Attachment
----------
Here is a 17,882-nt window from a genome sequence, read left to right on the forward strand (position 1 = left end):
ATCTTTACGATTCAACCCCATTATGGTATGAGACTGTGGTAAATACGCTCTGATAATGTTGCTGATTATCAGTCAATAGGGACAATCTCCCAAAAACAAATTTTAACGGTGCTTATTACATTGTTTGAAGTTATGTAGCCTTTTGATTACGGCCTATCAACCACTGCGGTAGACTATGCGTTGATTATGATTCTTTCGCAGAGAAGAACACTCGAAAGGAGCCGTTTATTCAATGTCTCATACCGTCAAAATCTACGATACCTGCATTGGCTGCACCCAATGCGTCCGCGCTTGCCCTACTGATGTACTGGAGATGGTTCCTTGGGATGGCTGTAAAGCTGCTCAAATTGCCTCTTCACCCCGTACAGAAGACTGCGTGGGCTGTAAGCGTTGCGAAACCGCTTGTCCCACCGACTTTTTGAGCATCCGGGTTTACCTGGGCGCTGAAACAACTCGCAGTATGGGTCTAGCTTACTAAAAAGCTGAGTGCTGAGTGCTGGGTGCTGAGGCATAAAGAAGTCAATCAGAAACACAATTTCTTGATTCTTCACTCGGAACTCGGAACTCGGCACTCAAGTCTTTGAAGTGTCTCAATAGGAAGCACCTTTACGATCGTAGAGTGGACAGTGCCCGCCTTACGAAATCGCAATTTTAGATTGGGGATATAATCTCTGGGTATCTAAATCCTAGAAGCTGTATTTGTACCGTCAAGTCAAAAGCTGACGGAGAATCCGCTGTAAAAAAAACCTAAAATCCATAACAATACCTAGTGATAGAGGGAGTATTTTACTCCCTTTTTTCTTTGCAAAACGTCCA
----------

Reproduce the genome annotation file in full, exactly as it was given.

Here is a 17,882-nt window from a genome sequence, read left to right on the forward strand (position 1 = left end):
ATCTTTACGATTCAACCCCATTATGGTATGAGACTGTGGTAAATACGCTCTGATAATGTTGCTGATTATCAGTCAATAGGGACAATCTCCCAAAAACAAATTTTAACGGTGCTTATTACATTGTTTGAAGTTATGTAGCCTTTTGATTACGGCCTATCAACCACTGCGGTAGACTATGCGTTGATTATGATTCTTTCGCAGAGAAGAACACTCGAAAGGAGCCGTTTATTCAATGTCTCATACCGTCAAAATCTACGATACCTGCATTGGCTGCACCCAATGCGTCCGCGCTTGCCCTACTGATGTACTGGAGATGGTTCCTTGGGATGGCTGTAAAGCTGCTCAAATTGCCTCTTCACCCCGTACAGAAGACTGCGTGGGCTGTAAGCGTTGCGAAACCGCTTGTCCCACCGACTTTTTGAGCATCCGGGTTTACCTGGGCGCTGAAACAACTCGCAGTATGGGTCTAGCTTACTAAAAAGCTGAGTGCTGAGTGCTGGGTGCTGAGGCATAAAGAAGTCAATCAGAAACACAATTTCTTGATTCTTCACTCGGAACTCGGAACTCGGCACTCAAGTCTTTGAAGTGTCTCAATAGGAAGCACCTTTACGATCGTAGAGTGGACAGTGCCCGCCTTACGAAATCGCAATTTTAGATTGGGGATATAATCTCTGGGTATCTAAATCCTAGAAGCTGTATTTGTACCGTCAAGTCAAAAGCTGACGGAGAATCCGCTGTAAAAAAAACCTAAAATCCATAACAATACCTAGTGATAGAGGGAGTATTTTACTCCCTTTTTTCTTTGCAAAACGTCCA